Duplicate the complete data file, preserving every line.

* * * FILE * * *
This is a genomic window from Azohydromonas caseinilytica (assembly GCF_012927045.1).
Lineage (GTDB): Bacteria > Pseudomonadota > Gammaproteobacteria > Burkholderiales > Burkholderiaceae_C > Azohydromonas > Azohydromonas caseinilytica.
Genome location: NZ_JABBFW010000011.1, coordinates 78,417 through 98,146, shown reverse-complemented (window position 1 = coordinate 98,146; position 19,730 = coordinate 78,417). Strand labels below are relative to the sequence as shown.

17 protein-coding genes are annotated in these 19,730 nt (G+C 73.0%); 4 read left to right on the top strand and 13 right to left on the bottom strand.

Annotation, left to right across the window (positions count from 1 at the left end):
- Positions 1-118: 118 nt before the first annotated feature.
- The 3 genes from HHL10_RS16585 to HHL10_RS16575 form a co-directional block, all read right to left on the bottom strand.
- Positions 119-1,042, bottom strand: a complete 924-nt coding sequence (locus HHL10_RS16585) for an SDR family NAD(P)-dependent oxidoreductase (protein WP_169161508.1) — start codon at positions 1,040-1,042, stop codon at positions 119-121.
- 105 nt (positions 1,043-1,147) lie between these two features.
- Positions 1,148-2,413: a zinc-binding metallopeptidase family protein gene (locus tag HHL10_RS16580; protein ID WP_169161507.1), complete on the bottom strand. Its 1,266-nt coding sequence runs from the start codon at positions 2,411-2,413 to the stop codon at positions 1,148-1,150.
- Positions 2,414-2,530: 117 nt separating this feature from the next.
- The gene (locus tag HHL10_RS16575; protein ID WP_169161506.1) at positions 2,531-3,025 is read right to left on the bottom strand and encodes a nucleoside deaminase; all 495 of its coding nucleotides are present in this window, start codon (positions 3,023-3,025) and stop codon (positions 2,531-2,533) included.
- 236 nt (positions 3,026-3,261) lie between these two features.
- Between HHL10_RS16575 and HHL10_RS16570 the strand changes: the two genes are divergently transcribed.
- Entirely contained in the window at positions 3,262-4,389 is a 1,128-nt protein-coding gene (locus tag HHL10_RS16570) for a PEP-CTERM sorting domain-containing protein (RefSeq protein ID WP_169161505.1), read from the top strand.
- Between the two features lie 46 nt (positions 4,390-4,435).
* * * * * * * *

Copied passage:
This is a genomic window from Azohydromonas caseinilytica (assembly GCF_012927045.1).
Lineage (GTDB): Bacteria > Pseudomonadota > Gammaproteobacteria > Burkholderiales > Burkholderiaceae_C > Azohydromonas > Azohydromonas caseinilytica.
Genome location: NZ_JABBFW010000011.1, coordinates 78,417 through 98,146, shown reverse-complemented (window position 1 = coordinate 98,146; position 19,730 = coordinate 78,417). Strand labels below are relative to the sequence as shown.

17 protein-coding genes are annotated in these 19,730 nt (G+C 73.0%); 4 read left to right on the top strand and 13 right to left on the bottom strand.

Annotation, left to right across the window (positions count from 1 at the left end):
- Positions 1-118: 118 nt before the first annotated feature.
- The 3 genes from HHL10_RS16585 to HHL10_RS16575 form a co-directional block, all read right to left on the bottom strand.
- Positions 119-1,042, bottom strand: a complete 924-nt coding sequence (locus HHL10_RS16585) for an SDR family NAD(P)-dependent oxidoreductase (protein WP_169161508.1) — start codon at positions 1,040-1,042, stop codon at positions 119-121.
- 105 nt (positions 1,043-1,147) lie between these two features.
- Positions 1,148-2,413: a zinc-binding metallopeptidase family protein gene (locus tag HHL10_RS16580; protein ID WP_169161507.1), complete on the bottom strand. Its 1,266-nt coding sequence runs from the start codon at positions 2,411-2,413 to the stop codon at positions 1,148-1,150.
- Positions 2,414-2,530: 117 nt separating this feature from the next.
- The gene (locus tag HHL10_RS16575; protein ID WP_169161506.1) at positions 2,531-3,025 is read right to left on the bottom strand and encodes a nucleoside deaminase; all 495 of its coding nucleotides are present in this window, start codon (positions 3,023-3,025) and stop codon (positions 2,531-2,533) included.
- 236 nt (positions 3,026-3,261) lie between these two features.
- Between HHL10_RS16575 and HHL10_RS16570 the strand changes: the two genes are divergently transcribed.
- Entirely contained in the window at positions 3,262-4,389 is a 1,128-nt protein-coding gene (locus tag HHL10_RS16570) for a PEP-CTERM sorting domain-containing protein (RefSeq protein ID WP_169161505.1), read from the top strand.
- Between the two features lie 46 nt (positions 4,390-4,435).